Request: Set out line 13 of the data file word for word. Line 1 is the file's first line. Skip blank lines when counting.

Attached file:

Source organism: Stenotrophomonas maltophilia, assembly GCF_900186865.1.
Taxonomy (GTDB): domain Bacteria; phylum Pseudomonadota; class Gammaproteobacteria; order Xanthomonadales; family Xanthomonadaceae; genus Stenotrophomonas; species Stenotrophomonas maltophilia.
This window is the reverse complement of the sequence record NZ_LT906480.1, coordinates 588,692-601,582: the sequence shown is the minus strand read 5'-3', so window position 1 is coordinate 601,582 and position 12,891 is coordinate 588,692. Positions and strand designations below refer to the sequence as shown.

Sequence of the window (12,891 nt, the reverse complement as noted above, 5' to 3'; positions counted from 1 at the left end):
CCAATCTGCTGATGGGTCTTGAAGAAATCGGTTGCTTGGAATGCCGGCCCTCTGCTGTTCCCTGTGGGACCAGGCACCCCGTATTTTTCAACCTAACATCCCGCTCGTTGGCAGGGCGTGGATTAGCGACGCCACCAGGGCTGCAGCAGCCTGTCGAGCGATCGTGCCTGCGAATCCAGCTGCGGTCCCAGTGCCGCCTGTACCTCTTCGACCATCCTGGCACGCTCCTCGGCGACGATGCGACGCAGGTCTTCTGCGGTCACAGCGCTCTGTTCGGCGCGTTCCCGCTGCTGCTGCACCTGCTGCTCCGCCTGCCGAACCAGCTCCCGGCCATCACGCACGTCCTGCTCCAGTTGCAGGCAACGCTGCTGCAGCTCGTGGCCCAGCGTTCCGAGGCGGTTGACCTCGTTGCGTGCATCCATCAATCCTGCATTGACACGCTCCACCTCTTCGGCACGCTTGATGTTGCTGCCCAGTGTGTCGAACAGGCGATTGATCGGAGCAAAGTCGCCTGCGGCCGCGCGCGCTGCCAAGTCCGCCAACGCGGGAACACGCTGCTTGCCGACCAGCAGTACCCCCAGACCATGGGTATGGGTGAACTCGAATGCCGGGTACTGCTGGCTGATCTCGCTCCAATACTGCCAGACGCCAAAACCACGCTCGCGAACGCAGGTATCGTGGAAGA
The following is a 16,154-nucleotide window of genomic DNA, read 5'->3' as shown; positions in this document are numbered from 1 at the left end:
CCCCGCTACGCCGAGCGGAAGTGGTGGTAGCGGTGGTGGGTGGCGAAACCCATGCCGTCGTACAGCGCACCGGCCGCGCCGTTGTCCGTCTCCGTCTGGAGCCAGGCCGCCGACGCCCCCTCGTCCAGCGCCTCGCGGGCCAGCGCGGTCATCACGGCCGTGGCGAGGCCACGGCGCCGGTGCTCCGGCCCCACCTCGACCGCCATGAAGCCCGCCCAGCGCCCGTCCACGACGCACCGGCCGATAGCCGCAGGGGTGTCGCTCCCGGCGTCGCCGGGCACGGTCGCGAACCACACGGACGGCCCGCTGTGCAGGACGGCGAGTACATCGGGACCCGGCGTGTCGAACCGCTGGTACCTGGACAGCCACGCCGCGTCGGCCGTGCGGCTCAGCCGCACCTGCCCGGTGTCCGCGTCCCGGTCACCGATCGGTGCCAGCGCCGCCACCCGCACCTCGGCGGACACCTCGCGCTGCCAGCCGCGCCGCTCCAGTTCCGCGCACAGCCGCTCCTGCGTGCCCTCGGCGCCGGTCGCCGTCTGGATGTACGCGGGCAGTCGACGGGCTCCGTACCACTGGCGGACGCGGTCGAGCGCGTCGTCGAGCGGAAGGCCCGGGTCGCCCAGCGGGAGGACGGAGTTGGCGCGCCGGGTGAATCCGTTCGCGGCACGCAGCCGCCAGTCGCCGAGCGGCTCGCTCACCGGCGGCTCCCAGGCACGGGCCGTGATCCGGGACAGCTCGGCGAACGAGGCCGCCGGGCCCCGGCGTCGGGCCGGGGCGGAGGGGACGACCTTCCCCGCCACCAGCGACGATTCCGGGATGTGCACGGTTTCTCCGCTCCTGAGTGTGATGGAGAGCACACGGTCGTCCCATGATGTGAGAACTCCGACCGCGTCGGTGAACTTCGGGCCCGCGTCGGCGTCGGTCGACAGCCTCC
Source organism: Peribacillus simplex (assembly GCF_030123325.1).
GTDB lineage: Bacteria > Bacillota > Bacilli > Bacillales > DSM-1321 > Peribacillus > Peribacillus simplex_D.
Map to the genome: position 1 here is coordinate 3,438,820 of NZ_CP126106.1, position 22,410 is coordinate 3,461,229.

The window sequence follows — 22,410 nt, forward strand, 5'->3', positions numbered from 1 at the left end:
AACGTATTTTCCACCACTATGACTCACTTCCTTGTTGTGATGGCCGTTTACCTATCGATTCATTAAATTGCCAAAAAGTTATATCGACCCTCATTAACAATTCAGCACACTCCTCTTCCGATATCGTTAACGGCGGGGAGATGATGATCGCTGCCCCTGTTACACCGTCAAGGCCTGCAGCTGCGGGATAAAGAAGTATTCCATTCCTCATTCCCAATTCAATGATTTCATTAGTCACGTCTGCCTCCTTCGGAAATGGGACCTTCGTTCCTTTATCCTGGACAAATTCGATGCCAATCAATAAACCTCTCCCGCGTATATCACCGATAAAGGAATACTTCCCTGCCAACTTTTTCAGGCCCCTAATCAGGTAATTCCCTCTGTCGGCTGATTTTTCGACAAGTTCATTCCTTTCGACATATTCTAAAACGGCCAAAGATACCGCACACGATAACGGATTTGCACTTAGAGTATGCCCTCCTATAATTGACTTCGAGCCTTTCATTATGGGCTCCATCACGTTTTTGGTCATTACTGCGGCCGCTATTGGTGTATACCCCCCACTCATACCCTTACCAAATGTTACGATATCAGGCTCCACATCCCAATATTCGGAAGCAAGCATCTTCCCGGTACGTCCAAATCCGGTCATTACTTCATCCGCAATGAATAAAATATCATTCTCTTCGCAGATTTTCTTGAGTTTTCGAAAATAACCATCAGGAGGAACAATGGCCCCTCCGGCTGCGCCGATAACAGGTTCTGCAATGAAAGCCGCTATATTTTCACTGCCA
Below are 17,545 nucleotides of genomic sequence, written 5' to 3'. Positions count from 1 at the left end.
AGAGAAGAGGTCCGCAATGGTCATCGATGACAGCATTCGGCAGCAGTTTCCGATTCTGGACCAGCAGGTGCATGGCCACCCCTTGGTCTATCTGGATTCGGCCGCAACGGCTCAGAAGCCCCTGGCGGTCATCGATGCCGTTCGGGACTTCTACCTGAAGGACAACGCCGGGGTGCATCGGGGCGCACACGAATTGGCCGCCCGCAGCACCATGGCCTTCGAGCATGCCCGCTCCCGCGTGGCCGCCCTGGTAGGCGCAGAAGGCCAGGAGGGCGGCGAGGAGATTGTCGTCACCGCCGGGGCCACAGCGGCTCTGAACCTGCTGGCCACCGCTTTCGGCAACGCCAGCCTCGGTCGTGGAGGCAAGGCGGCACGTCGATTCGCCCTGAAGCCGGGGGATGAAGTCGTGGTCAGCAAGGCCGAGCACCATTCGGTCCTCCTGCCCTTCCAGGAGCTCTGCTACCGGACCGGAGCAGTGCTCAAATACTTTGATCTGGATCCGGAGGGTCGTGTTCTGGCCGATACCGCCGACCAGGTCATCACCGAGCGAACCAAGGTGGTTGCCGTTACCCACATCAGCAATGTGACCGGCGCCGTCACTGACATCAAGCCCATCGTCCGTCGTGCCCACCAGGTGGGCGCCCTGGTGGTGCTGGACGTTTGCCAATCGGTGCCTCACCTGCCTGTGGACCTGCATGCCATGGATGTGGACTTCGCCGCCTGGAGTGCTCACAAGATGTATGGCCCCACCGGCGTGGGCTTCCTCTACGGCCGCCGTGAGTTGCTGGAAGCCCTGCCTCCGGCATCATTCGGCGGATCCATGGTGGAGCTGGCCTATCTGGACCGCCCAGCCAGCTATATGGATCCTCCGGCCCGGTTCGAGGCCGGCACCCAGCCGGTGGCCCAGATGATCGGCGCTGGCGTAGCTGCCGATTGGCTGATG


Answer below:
Below are 17,545 nucleotides of genomic sequence, written 5' to 3'. Positions count from 1 at the left end.